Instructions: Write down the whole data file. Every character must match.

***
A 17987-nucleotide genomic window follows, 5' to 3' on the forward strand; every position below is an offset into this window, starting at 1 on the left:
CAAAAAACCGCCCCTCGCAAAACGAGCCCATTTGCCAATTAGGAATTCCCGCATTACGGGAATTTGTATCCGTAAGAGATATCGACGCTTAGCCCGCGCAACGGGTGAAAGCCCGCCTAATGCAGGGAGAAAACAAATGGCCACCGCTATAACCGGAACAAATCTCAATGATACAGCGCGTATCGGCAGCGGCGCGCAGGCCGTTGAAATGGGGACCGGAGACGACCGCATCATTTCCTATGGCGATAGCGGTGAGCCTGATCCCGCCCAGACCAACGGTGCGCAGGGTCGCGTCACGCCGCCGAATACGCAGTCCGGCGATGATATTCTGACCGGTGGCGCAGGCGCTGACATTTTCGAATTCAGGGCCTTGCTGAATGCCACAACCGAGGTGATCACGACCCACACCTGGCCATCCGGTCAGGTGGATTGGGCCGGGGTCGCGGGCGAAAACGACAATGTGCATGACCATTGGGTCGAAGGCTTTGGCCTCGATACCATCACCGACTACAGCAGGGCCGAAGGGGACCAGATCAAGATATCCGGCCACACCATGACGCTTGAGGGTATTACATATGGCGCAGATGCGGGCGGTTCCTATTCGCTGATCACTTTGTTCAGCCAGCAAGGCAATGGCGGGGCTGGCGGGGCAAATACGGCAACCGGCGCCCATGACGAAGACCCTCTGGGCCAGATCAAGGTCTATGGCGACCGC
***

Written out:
A 17987-nucleotide genomic window follows, 5' to 3' on the forward strand; every position below is an offset into this window, starting at 1 on the left:
CAAAAAACCGCCCCTCGCAAAACGAGCCCATTTGCCAATTAGGAATTCCCGCATTACGGGAATTTGTATCCGTAAGAGATATCGACGCTTAGCCCGCGCAACGGGTGAAAGCCCGCCTAATGCAGGGAGAAAACAAATGGCCACCGCTATAACCGGAACAAATCTCAATGATACAGCGCGTATCGGCAGCGGCGCGCAGGCCGTTGAAATGGGGACCGGAGACGACCGCATCATTTCCTATGGCGATAGCGGTGAGCCTGATCCCGCCCAGACCAACGGTGCGCAGGGTCGCGTCACGCCGCCGAATACGCAGTCCGGCGATGATATTCTGACCGGTGGCGCAGGCGCTGACATTTTCGAATTCAGGGCCTTGCTGAATGCCACAACCGAGGTGATCACGACCCACACCTGGCCATCCGGTCAGGTGGATTGGGCCGGGGTCGCGGGCGAAAACGACAATGTGCATGACCATTGGGTCGAAGGCTTTGGCCTCGATACCATCACCGACTACAGCAGGGCCGAAGGGGACCAGATCAAGATATCCGGCCACACCATGACGCTTGAGGGTATTACATATGGCGCAGATGCGGGCGGTTCCTATTCGCTGATCACTTTGTTCAGCCAGCAAGGCAATGGCGGGGCTGGCGGGGCAAATACGGCAACCGGCGCCCATGACGAAGACCCTCTGGGCCAGATCAAGGTCTATGGCGACCGC